Thursday, 23 January 2014

Restaurants. The Man of Property. Dr Luca Russo.

21st January

Managing to limp through January without The Wolseley, closed for a refurb of the kitchens. Now it's closed, I can't think of anywhere else to eat that I like,  a bit like when you know you have vegetarians coming to dinner and you can't for the life of you think of anything to cook that doesn't involve meat. I like the simple predictability of The Wolseley, its excellent coffee and the way there is always someone interesting to look at (I'm not talking about celebrities). I find I'm rather conservative in my choice of restaurants- I hate anywhere too cheffy, or where the food wears a tin hat and has a poem read to it by a waiter before you're permitted to eat it. Perhaps I'm like old James Forsyte in Galsworthy's The Man of Property -

In the upper room at french's, where a Forsyte could still get heavy English food, James and his son were sitting down to lunch.  Of all eating places, James liked best to come here.  There was something unpretentious, well-flavoured and filling about it and, though he had been to a certain extent corrupted by the necessity of being fashionable, and the trend of habits keeping pace with an income that would increase, he still hankered in quiet city moments after the tasty fleshpots of his earlier days.

I'm reading The Man of Property now - it's the first book I remember seeing at my parent's house, and I can't think why it's taken me this long to pick it up, it's utterly marvellous. Galsworthy is such a deft plotter and so precise with character. Within the first couple of hundred words, someone remarks - a propos of nothing - that she believes Irene has asked Soames for separate rooms, and immediately you know this is a marriage in trouble. Soames, the Man of Property, holds possessions dear - like all Forsytes, ownership is the central tenet of his life - he thinks Irene is his property, but realises the futility of trying to possess her. What is masterly is Galsworthy's resistance to offering the reader anything other than a Forsyte point of view, and it's this and its satire that makes it so compelling and thoughtful.  Is Galsworthy - a Nobel prize winner - now a much underrated and neglected writer? It seems to me that if you're neither a Victorian realist nor a Modernist, you get trapped in the cracks of The Canon - Ford Maddox Ford is another such, and he is brilliant - Parade's End quite the best book I've ever read.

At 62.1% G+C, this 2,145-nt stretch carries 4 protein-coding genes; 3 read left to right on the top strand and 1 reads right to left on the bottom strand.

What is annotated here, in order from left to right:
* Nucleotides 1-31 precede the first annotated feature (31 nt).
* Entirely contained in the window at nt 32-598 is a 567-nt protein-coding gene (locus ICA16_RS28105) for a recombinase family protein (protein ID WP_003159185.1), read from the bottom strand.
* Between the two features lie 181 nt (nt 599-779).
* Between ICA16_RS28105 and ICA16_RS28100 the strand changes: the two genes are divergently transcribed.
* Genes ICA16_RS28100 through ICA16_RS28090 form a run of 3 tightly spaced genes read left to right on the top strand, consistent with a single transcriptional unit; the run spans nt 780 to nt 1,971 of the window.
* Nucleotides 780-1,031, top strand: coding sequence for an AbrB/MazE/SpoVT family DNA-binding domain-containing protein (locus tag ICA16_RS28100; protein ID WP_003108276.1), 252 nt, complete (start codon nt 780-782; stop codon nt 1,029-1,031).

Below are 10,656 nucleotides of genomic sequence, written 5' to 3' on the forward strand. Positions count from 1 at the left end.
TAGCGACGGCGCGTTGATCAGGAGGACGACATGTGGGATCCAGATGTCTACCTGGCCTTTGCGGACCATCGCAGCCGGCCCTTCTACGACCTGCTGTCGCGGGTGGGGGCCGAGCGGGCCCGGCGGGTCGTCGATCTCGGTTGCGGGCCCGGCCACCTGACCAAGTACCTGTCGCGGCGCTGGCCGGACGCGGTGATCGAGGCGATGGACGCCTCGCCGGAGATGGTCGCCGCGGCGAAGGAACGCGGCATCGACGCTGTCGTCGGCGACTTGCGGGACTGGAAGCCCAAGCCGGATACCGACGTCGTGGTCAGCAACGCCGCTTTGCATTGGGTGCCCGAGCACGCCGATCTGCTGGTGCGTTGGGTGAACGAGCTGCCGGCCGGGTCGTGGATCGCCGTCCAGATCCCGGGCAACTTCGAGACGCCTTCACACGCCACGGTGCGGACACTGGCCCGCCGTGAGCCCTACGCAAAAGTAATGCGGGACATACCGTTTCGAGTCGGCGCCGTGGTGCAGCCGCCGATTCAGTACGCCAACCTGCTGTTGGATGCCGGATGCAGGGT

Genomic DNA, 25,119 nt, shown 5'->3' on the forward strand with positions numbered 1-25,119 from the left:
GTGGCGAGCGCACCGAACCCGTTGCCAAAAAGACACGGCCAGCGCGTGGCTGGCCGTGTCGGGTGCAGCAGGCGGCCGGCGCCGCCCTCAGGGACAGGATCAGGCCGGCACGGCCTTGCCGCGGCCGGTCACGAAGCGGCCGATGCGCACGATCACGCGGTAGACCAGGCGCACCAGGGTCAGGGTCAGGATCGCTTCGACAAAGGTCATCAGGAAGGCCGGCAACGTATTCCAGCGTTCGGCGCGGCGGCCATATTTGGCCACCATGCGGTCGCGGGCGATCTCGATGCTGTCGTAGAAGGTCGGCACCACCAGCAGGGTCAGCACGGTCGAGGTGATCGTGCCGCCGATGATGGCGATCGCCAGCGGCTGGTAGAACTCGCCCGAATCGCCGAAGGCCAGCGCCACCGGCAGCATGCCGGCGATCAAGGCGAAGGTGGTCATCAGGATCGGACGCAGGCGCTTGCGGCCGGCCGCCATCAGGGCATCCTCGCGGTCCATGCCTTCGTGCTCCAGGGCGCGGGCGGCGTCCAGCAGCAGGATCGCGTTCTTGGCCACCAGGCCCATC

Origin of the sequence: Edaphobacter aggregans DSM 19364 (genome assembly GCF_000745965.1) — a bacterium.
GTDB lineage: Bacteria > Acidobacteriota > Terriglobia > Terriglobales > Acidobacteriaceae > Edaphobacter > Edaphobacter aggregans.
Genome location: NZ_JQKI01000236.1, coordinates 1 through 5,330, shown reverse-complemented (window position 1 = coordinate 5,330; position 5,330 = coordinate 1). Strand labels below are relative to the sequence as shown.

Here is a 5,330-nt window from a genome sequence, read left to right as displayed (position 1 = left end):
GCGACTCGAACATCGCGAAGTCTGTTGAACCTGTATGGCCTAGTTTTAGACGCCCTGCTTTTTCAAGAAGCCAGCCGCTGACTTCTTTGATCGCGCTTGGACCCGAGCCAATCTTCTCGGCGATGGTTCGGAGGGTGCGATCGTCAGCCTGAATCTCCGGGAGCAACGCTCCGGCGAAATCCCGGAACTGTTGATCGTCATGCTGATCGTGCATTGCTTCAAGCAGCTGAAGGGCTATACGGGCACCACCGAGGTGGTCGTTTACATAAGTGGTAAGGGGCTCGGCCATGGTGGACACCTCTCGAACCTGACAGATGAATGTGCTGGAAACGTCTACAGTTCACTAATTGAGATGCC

22nd January

I visit Graham the hair God for re-blonding. He took me back to my natural auburn at my urging last year but Mr Trefusis loathed it, only ever having known me as a blonde, and didn't hesitate to tell me so. At first, everytime he said he hated it, I would have it dyed a more vivid red to provoke him, but that stopped being fun, so I'm bowing to pressure and Graham will have to start again. He has done, as ever, a tremendous job - I'm now a kind of Venetian blonde - there's enough red in there to remind me of what I once was, but it's blonde enough to appease Mr Trefusis.

23rd January

Horribly late as ever. I have a busy day, but am lunching - at a fashionable restaurant rather than a tasty fleshpot unfortunately - with the inestimable Dr Luca Russo, so he can inspect his work on my face (a little Botox which I think is way too subtle for my liking) and the effects of the fraxel (fresher, I think). I hope he pronounces me 'marvellous'.


Anna said...

Forsyte Saga is one of my favourite books ever. I haven't read Parade's End, but if it is similar, I will.

george tannenbaum said...

I don't read a lot of fiction, but not long ago I watched all two billion episodes of "The Forsyte Saga."

You're making me think I should pick the books up.

Even though it makes us American immigrant lumpen-proletariat feel woefully inadequate.

The Reluctant Launderer said...

So at the risk of being a bit of a pleb, and moving the conversation away from literary matters please to be telling more about The Fraxel Affair?
Tempted & Curious. (Also: Knackered & In Need of a Quick Fix)